The evidence to date regarding variability of AMH across the menstrual cycle is conflicting (19). Some of these discrepancies may be explained by inclusion of anovulatory cycles, infrequent blood sampling, sample handling or assay interference. Related to that, the present study has several strengths. All blood samples per study subject were assayed in one run on the same day in the same Cobas Elecsys platform, thereby reducing analytical variability and confounding factors. Future studies may consider as well repeating the analysis of the samples on a separate Cobas Elecsys platform for a quality assurance validation. Another important strength is that an average of 4.5 samples per participant were analyzed throughout the natural cycle and ovulation was confirmed by measurement of serum LH and luteal phase progesterone concentrations in all cycles, avoiding the low accuracy of the urine tests to detect ovulation. In addition, a fully automated AMH assay was used for sample analysis in this study, which has previously shown to have low analytical variability across the assay range (22, 35). All the samples were obtained in the morning or early afternoon, to avoid possible circadian variations (18). However, our number of study participants is limited.

The intra-cycle variations in healthy women identified are similar to the data published by Hadlow et al., which revealed an average intra-individual variation of AMH concentration of 20% (combined analytical and biological) in infertile women with ovulatory cycles during a study period of 3 cycles (16). In contrast, the participants of the present study are a representative sample of reproductive aged women with ovulatory cycles. Furthermore, a significant intra-individual variation was identified in a shorter period of time (one ovulatory cycle). The extent of AMH-variation in the current analysis is higher than previously described by Lambert-Messerlian, who concluded that despite a variation of 16% throughout the cycle, sample collection could be performed on any day for assessment of ovarian reserve (15). The variability of more than 20% with a fully automated AMH assay in the present study ought to be a reminder to clinicians that sampling AMH on any day of the menstrual cycle may not adequately reflect the true ovarian reserve.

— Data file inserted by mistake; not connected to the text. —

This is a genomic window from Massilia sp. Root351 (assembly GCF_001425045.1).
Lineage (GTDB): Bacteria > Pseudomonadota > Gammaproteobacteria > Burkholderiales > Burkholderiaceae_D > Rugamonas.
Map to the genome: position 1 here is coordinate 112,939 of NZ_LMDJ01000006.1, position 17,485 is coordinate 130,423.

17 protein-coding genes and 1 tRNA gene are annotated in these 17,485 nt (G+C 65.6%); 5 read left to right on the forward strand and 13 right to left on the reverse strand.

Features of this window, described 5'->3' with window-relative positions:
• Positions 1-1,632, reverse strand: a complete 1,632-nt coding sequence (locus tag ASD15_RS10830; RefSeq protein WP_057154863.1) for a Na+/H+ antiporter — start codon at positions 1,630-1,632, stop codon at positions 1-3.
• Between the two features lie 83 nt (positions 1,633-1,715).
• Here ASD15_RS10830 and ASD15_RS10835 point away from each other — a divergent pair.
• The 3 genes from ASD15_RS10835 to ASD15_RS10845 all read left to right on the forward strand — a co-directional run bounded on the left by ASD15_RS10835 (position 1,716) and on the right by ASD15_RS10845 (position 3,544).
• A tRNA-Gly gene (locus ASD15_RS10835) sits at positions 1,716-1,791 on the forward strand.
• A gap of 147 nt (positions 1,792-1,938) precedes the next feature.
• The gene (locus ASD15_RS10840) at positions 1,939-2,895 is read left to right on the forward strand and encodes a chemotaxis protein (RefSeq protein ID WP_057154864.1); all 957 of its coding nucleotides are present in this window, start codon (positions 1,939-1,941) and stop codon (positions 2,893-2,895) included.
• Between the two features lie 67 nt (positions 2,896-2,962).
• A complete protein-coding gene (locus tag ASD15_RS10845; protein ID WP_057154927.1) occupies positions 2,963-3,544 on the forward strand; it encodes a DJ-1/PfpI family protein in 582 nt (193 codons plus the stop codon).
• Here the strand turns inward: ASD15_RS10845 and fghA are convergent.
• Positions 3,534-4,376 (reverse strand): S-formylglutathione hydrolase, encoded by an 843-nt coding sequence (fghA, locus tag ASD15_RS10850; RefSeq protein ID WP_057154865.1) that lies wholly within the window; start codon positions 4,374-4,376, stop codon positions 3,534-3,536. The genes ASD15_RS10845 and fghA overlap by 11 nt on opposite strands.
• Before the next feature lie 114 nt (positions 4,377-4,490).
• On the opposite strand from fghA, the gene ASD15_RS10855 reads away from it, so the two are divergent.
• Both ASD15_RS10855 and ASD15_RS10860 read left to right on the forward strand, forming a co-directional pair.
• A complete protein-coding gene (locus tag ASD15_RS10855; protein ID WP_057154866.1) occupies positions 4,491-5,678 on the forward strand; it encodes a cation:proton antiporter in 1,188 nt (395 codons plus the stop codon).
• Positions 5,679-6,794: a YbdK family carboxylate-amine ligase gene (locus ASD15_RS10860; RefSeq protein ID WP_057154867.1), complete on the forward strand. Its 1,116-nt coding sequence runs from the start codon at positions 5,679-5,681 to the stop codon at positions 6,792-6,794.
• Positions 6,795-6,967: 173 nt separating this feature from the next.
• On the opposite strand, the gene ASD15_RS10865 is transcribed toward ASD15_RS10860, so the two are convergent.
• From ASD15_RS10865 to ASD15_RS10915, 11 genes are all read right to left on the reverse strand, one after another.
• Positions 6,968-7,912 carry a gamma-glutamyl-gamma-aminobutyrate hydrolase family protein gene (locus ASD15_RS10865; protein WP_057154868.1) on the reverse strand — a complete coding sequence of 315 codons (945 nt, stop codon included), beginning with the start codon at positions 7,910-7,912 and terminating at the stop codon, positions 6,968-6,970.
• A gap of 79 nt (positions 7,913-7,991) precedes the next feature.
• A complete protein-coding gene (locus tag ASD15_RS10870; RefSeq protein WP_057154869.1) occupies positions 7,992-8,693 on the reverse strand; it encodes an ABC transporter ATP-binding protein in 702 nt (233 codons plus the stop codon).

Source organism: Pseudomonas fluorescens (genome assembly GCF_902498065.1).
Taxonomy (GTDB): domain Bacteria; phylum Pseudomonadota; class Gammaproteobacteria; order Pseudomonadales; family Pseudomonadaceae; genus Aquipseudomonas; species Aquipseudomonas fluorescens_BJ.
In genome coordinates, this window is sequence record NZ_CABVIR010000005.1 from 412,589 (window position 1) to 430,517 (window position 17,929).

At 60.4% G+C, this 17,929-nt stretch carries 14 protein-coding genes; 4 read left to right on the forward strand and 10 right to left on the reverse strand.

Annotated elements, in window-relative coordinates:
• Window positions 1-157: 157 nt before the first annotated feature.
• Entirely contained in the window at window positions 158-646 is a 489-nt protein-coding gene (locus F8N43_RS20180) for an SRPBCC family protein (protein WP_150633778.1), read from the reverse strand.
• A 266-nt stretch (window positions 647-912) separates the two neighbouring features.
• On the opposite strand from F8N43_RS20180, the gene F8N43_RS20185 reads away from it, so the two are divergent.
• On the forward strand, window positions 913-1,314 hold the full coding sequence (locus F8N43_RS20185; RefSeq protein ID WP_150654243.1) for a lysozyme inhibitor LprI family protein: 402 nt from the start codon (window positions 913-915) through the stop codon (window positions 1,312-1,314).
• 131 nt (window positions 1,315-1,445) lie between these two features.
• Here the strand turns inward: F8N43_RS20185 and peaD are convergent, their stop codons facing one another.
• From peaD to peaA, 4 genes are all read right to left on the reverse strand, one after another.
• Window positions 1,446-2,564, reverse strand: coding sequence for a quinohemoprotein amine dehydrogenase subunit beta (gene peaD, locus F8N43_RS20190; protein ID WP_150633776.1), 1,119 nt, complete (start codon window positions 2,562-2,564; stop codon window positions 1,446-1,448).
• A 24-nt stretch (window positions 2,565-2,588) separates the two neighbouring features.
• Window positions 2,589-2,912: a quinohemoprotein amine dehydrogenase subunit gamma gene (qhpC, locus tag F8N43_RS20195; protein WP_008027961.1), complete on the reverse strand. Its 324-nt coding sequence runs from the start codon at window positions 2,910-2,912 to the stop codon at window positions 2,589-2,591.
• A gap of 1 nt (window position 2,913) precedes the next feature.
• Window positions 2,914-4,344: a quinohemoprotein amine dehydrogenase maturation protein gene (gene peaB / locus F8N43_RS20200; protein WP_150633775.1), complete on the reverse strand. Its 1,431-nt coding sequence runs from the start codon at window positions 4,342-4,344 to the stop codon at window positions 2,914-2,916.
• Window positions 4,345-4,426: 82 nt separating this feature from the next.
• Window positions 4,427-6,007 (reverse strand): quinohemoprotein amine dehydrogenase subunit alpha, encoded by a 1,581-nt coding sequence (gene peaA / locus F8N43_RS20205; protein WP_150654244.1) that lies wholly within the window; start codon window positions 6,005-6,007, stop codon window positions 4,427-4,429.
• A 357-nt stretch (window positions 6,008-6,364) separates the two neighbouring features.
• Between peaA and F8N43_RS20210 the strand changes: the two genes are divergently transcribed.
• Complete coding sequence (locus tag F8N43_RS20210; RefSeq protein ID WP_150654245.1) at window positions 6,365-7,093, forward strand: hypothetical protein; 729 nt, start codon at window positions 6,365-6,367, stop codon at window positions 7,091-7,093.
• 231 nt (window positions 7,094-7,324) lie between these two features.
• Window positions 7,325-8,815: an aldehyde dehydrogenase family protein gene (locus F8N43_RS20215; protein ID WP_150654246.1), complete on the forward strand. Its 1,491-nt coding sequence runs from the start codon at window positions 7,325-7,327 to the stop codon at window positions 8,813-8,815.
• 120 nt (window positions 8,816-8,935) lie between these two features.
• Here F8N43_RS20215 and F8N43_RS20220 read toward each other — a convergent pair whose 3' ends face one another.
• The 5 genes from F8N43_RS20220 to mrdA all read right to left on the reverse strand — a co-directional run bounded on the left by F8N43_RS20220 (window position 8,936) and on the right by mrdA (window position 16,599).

It is apparent that AMH levels fluctuate not only within cycles, but also between cycles. An inter-cycle variability of 28% (p < 0.0001) between 2 consecutive cycles was identified in the present study. Furthermore, 4 participants with AMH levels <1.2 ng/mL on day 2/3 of the first cycle (AMH_01), would have been categorized as having a low AMH based on the Bologna Criteria (36). Two of these four volunteers showed normal AMH levels after reassessing on day 2/3 of the consecutive cycle (AMH_02). These differences in consecutive cycles may be a reflection of variances in antral follicle counts (AFC). It may also reflect the different ovarian response that can be seen in clinical practice despite prescribing the same treatment protocol to the same patient but in a different cycle (37, 38). This is a very important finding, which could change current clinical practice in terms of AMH testing. Inter-cycle assessment of serum AMH on day 2/3 certainly merits further study.